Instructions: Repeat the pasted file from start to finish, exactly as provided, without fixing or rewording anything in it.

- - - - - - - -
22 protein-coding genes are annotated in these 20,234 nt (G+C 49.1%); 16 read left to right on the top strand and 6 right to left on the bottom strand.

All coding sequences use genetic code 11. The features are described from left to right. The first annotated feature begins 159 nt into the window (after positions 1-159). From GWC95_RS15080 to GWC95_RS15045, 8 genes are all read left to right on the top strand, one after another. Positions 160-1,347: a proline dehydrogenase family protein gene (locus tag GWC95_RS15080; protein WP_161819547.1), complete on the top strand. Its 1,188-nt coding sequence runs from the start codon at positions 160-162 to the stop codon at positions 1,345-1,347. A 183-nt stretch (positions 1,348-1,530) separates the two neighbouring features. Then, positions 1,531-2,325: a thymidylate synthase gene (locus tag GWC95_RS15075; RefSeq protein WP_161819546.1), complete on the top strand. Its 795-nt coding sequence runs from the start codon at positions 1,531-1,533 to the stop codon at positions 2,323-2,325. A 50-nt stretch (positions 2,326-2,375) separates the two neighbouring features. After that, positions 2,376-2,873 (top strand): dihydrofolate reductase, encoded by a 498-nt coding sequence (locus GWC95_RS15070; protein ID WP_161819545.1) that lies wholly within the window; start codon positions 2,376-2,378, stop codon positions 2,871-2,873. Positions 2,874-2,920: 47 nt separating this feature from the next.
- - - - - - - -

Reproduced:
22 protein-coding genes are annotated in these 20,234 nt (G+C 49.1%); 16 read left to right on the top strand and 6 right to left on the bottom strand.

All coding sequences use genetic code 11. The features are described from left to right. The first annotated feature begins 159 nt into the window (after positions 1-159). From GWC95_RS15080 to GWC95_RS15045, 8 genes are all read left to right on the top strand, one after another. Positions 160-1,347: a proline dehydrogenase family protein gene (locus tag GWC95_RS15080; protein WP_161819547.1), complete on the top strand. Its 1,188-nt coding sequence runs from the start codon at positions 160-162 to the stop codon at positions 1,345-1,347. A 183-nt stretch (positions 1,348-1,530) separates the two neighbouring features. Then, positions 1,531-2,325: a thymidylate synthase gene (locus tag GWC95_RS15075; RefSeq protein WP_161819546.1), complete on the top strand. Its 795-nt coding sequence runs from the start codon at positions 1,531-1,533 to the stop codon at positions 2,323-2,325. A 50-nt stretch (positions 2,326-2,375) separates the two neighbouring features. After that, positions 2,376-2,873 (top strand): dihydrofolate reductase, encoded by a 498-nt coding sequence (locus GWC95_RS15070; protein ID WP_161819545.1) that lies wholly within the window; start codon positions 2,376-2,378, stop codon positions 2,871-2,873. Positions 2,874-2,920: 47 nt separating this feature from the next.